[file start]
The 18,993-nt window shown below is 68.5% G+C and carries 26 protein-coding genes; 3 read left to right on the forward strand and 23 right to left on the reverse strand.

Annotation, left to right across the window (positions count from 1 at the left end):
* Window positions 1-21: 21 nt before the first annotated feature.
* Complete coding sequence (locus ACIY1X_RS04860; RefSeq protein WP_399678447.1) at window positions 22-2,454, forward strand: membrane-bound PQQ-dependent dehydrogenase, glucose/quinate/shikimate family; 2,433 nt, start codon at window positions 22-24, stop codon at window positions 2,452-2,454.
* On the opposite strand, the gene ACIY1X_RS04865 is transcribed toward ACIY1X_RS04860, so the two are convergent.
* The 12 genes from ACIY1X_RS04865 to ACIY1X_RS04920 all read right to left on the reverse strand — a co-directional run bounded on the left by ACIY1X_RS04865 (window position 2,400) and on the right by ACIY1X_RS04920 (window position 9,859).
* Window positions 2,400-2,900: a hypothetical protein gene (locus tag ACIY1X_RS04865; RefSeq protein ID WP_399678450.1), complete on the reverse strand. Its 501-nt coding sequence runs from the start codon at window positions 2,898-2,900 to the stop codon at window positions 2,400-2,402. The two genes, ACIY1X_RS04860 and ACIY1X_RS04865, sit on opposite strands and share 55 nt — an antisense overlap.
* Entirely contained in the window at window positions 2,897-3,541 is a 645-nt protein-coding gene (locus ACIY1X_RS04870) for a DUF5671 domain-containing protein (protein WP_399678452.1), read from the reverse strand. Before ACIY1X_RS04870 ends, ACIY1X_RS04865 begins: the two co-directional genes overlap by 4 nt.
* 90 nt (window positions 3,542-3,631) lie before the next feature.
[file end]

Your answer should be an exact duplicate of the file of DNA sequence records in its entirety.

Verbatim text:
The 18,993-nt window shown below is 68.5% G+C and carries 26 protein-coding genes; 3 read left to right on the forward strand and 23 right to left on the reverse strand.

Annotation, left to right across the window (positions count from 1 at the left end):
* Window positions 1-21: 21 nt before the first annotated feature.
* Complete coding sequence (locus ACIY1X_RS04860; RefSeq protein WP_399678447.1) at window positions 22-2,454, forward strand: membrane-bound PQQ-dependent dehydrogenase, glucose/quinate/shikimate family; 2,433 nt, start codon at window positions 22-24, stop codon at window positions 2,452-2,454.
* On the opposite strand, the gene ACIY1X_RS04865 is transcribed toward ACIY1X_RS04860, so the two are convergent.
* The 12 genes from ACIY1X_RS04865 to ACIY1X_RS04920 all read right to left on the reverse strand — a co-directional run bounded on the left by ACIY1X_RS04865 (window position 2,400) and on the right by ACIY1X_RS04920 (window position 9,859).
* Window positions 2,400-2,900: a hypothetical protein gene (locus tag ACIY1X_RS04865; RefSeq protein ID WP_399678450.1), complete on the reverse strand. Its 501-nt coding sequence runs from the start codon at window positions 2,898-2,900 to the stop codon at window positions 2,400-2,402. The two genes, ACIY1X_RS04860 and ACIY1X_RS04865, sit on opposite strands and share 55 nt — an antisense overlap.
* Entirely contained in the window at window positions 2,897-3,541 is a 645-nt protein-coding gene (locus ACIY1X_RS04870) for a DUF5671 domain-containing protein (protein WP_399678452.1), read from the reverse strand. Before ACIY1X_RS04870 ends, ACIY1X_RS04865 begins: the two co-directional genes overlap by 4 nt.
* 90 nt (window positions 3,542-3,631) lie before the next feature.